Some German/American friends of ours were members of a German Methodist Church on Page Street. One day that Pastor arrived for a pastoral visit even though he had never met our family. He ministered to us just as we had expected the Lutheran pastor to do. We prayed together in our living room and he became our pastor. Sunday services were skipped because that was visitation day to see my father in the internment camp but we became involved in some of the other activities of the church.
After the war and as late as 1947 former and present internees were deported to Germany without recourse to due process. It appears that our family was listed for deportation but when interviewing neighbors, the FBI came across one who strongly argued that we were loyal Americans and that enough mistreatment by the US Government had already befallen us. We three children, being citizens by birthright, would have been allowed to reenter the US without too much difficulty. As citizens we could have brought our parents into the US but that might not have been such a simple matter.
Upon his release my father was, psychologically, not quite whole. Today, I believe, we would refer to his condition as some sort of traumatic stress syndrome. Returning to freedom, a normal family life and employment waiting for him, he slowly improved and was back to his old self in about three years. He lived in good health and died just shy of 100 years. My mother, on the other hand, had become embittered and was unable to let go of these feelings for about 20 years. The last years of her life were spent happily and she died at age 88.
Executive orders were issued on December 8, 1941 under the Alien Enemies Act of 1918 which was based on the 1798 Alien and Sedition Laws that had been aimed at the British and passed during the Revolutionary War that essentially stripped enemy aliens of any constitutional rights. Due process was denied thousands of German, Italian and Japanese nationals. This, in turn, meant that American born children, citizens by birthright, were negatively impacted; indirectly stripped of their constitutional rights to due process. In hindsight it is not difficult to see that some behaviors my parents exhibited may have caused suspicion among neighbors and the FBI that they might be Nazi sympathizers. They spoke only German at home even when our playmates were present and would call to us in German when we were at play in the street. They subscribed to German language newspapers, although printed in the USA. They were members of a German Lutheran church. Our house guests were all German Americans. They belonged to some German social groups that were supposed to be non political; but, in fact, I remember once standing on the stage at one function and giving the Nazi salute. I wore short pants to school as the boys in Germany did. My first pair of long pants at the start of sixth grade was a pair of black cords. My mother frequently told us that she cherished German tradition and considered our house a German cultural island in San Francisco. My parents’ names were obviously already on a list that J. Edgar Hoover and his FBI had created before the war started using the Alien Registration Act.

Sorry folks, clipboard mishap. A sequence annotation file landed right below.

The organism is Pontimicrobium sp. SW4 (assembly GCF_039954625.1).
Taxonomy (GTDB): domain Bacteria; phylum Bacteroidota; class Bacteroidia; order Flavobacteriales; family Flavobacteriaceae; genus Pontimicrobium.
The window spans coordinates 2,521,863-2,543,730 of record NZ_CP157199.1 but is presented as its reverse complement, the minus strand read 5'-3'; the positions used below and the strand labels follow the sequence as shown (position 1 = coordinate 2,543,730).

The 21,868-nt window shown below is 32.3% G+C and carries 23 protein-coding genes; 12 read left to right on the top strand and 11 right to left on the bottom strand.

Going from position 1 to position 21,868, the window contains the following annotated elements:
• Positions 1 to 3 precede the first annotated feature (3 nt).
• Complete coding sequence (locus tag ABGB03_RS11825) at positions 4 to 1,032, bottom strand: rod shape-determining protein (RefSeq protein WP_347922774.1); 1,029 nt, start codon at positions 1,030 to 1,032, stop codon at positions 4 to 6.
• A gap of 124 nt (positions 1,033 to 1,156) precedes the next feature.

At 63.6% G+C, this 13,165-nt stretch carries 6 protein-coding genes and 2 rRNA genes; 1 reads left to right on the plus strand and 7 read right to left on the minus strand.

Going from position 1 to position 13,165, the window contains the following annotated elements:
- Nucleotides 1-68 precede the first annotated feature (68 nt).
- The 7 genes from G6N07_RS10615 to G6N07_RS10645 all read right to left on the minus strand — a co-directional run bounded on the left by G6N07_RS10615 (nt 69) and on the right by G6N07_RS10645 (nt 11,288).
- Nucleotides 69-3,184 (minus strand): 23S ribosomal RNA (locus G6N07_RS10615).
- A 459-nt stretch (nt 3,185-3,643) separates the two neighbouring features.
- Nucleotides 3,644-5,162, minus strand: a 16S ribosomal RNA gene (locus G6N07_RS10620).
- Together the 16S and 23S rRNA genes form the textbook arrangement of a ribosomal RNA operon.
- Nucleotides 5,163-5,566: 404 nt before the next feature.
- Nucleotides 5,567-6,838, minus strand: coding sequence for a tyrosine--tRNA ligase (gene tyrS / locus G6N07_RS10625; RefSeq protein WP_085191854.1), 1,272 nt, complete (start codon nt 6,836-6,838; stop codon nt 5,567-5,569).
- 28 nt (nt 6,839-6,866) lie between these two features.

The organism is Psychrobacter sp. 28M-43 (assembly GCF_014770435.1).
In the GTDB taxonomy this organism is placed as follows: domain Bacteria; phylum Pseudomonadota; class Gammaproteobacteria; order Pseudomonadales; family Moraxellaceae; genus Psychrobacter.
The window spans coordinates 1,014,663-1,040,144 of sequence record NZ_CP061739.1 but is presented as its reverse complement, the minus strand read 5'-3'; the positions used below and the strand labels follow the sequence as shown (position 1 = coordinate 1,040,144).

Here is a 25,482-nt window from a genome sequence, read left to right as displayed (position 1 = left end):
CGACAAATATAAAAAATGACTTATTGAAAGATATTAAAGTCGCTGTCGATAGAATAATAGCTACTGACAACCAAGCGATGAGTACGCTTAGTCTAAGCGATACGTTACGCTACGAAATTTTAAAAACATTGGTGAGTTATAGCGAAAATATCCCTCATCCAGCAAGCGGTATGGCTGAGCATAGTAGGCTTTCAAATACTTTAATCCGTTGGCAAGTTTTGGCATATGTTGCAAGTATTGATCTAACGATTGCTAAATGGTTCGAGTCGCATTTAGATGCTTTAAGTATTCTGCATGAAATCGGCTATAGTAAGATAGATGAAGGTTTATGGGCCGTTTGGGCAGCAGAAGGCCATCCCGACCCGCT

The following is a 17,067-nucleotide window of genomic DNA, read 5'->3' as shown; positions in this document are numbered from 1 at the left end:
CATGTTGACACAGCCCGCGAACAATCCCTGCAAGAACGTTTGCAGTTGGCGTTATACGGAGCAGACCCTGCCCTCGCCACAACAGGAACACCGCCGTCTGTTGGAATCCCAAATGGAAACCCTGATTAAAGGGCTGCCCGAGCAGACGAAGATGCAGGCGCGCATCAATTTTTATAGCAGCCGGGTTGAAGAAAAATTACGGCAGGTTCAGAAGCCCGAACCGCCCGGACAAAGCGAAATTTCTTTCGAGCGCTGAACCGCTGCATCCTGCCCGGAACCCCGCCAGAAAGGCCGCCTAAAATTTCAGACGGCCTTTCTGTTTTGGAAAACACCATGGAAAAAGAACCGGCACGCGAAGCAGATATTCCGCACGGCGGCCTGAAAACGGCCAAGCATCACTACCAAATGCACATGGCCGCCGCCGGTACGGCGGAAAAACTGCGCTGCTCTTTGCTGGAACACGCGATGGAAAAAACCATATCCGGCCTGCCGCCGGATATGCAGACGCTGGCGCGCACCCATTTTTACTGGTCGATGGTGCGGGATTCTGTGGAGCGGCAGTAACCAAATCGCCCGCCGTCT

Once our family life had returned to being stable and normal, the subject of internment was not discussed; it was simply too difficult. The pain resulting from the injustice, from the separation, from the financial stress, from the loss of church, the loss of friends, from the humility at having to accept charity was better left sleeping. However, our lives would forever be affected by this experience. Our government has never acknowledged what happened to almost 11,000 German American internees and I am hopeful that by telling my story, by speaking out, I can help Congress move closer to the day when such acknowledgment is made. I wish all internees and their family members would speak out so that our government would formally acknowledge what happened while those affected are still alive to witness it.
For their help in producing this narrative I am indebted to my wife, Barbara, my sister, Julie Spengler, and to Karen Ebel, President, German American Internee Coalition.